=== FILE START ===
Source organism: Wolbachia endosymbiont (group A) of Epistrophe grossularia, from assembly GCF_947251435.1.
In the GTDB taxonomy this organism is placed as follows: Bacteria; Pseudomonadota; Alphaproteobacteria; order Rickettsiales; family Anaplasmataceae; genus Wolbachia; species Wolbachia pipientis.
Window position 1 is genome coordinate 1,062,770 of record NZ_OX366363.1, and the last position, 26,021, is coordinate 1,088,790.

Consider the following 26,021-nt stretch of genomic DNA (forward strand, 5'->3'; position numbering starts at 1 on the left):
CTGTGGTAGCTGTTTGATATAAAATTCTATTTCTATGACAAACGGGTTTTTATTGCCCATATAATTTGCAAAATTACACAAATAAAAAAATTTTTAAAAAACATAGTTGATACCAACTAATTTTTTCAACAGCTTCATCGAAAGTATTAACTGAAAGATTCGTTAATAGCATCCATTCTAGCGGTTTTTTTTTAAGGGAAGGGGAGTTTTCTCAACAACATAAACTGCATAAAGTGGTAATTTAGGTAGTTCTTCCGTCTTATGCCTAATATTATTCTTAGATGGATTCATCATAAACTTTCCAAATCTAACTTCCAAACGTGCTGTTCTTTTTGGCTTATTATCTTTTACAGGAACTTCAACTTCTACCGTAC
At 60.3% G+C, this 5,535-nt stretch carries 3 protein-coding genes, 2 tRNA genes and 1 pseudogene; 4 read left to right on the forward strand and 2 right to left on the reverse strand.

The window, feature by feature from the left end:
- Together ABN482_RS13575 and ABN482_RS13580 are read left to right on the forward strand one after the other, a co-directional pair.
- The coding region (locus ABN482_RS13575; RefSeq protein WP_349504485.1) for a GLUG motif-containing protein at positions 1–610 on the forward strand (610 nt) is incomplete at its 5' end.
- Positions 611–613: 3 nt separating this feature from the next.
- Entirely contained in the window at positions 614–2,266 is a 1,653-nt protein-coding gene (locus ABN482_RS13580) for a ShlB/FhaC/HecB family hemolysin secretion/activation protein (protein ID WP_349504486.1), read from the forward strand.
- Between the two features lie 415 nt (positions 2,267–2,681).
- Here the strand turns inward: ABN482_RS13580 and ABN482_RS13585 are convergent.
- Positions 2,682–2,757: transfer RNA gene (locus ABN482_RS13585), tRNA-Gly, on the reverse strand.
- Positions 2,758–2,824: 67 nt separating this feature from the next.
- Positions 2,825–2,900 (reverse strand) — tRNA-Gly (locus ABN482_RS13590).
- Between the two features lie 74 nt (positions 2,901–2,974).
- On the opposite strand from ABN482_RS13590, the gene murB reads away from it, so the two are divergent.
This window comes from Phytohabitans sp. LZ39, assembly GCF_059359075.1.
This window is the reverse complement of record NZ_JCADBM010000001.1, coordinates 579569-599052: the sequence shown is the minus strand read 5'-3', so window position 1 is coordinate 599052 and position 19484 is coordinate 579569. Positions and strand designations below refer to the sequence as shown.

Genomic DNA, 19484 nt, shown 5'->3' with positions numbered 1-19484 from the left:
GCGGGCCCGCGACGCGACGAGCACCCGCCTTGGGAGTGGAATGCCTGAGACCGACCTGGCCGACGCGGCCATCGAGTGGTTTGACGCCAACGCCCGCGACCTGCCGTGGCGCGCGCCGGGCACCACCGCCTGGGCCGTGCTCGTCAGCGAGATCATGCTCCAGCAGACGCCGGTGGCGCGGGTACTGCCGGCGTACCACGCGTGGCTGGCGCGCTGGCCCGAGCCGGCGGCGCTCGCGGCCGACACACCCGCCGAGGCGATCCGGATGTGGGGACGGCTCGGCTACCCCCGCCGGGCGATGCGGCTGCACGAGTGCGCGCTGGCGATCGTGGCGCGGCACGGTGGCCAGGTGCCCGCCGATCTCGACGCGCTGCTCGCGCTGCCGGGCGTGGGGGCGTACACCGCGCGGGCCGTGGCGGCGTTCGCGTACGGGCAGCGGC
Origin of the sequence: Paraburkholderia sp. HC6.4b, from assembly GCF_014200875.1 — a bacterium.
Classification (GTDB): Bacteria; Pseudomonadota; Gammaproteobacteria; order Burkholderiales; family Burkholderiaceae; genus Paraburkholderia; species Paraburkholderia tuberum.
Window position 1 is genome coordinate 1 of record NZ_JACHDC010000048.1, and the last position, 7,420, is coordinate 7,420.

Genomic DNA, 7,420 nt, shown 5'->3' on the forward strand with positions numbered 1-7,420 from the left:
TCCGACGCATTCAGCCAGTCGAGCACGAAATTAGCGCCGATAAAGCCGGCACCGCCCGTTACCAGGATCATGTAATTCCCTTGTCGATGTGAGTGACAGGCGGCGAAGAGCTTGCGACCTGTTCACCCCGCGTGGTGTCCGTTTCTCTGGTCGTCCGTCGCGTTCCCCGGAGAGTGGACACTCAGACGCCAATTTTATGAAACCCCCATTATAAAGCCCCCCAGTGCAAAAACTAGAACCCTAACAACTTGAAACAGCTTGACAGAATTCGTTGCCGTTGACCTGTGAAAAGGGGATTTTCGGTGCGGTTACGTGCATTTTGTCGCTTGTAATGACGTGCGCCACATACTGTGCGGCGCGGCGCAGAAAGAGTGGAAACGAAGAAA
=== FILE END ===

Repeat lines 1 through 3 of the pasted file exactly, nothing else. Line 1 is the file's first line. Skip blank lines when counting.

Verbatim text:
Source organism: Wolbachia endosymbiont (group A) of Epistrophe grossularia, from assembly GCF_947251435.1.
In the GTDB taxonomy this organism is placed as follows: Bacteria; Pseudomonadota; Alphaproteobacteria; order Rickettsiales; family Anaplasmataceae; genus Wolbachia; species Wolbachia pipientis.
Window position 1 is genome coordinate 1,062,770 of record NZ_OX366363.1, and the last position, 26,021, is coordinate 1,088,790.